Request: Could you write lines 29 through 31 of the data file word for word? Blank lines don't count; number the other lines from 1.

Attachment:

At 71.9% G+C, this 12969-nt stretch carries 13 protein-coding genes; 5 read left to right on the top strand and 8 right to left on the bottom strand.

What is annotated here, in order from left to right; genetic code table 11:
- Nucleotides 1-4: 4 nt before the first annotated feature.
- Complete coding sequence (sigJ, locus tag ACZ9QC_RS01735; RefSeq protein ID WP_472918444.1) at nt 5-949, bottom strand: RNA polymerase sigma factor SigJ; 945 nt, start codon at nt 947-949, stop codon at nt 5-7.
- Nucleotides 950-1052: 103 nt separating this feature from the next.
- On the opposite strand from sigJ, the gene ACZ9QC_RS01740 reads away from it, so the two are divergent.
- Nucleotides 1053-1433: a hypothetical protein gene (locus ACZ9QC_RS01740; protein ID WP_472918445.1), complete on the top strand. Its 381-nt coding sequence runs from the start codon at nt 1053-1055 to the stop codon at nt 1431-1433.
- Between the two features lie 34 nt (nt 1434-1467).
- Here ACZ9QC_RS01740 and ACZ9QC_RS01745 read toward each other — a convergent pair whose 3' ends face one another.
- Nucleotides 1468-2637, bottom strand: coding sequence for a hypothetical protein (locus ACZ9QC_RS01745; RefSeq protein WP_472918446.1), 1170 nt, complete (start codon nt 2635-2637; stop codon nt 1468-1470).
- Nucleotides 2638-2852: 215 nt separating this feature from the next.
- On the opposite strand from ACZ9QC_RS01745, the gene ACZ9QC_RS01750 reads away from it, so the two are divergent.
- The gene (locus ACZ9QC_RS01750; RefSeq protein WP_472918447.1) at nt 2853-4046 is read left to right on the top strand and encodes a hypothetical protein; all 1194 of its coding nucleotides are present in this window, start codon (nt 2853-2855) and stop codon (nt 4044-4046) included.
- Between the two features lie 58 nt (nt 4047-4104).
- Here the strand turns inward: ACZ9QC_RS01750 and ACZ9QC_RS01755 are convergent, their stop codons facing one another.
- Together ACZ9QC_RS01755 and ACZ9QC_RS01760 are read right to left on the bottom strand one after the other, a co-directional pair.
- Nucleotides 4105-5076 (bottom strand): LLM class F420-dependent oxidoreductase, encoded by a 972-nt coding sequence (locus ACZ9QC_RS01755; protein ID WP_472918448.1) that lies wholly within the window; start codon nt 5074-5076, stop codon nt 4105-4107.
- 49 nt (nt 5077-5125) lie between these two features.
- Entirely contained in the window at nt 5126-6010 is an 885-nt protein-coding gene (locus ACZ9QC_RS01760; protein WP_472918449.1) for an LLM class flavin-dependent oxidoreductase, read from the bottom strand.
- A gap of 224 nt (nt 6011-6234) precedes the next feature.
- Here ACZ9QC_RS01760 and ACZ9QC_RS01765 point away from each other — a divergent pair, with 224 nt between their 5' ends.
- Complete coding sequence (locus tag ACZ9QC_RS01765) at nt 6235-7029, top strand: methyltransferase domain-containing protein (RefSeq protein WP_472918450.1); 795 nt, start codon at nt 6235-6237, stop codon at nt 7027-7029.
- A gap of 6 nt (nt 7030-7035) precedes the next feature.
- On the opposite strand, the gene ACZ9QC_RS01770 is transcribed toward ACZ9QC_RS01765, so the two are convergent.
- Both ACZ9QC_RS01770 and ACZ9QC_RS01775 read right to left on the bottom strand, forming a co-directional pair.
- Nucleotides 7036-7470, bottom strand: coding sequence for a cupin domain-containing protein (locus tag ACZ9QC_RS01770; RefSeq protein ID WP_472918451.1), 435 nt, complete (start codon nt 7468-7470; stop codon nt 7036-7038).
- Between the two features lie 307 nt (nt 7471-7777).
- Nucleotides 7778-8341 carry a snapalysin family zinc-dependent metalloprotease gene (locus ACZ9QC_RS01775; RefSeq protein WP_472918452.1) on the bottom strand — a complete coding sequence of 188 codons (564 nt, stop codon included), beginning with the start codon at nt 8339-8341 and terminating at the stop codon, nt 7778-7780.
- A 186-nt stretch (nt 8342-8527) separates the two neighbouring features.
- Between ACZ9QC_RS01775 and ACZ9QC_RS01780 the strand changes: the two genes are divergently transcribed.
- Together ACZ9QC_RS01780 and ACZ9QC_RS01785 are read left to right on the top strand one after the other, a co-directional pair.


- A 186-nt stretch (nt 8342-8527) separates the two neighbouring features.
- Between ACZ9QC_RS01775 and ACZ9QC_RS01780 the strand changes: the two genes are divergently transcribed.
- Together ACZ9QC_RS01780 and ACZ9QC_RS01785 are read left to right on the top strand one after the other, a co-directional pair.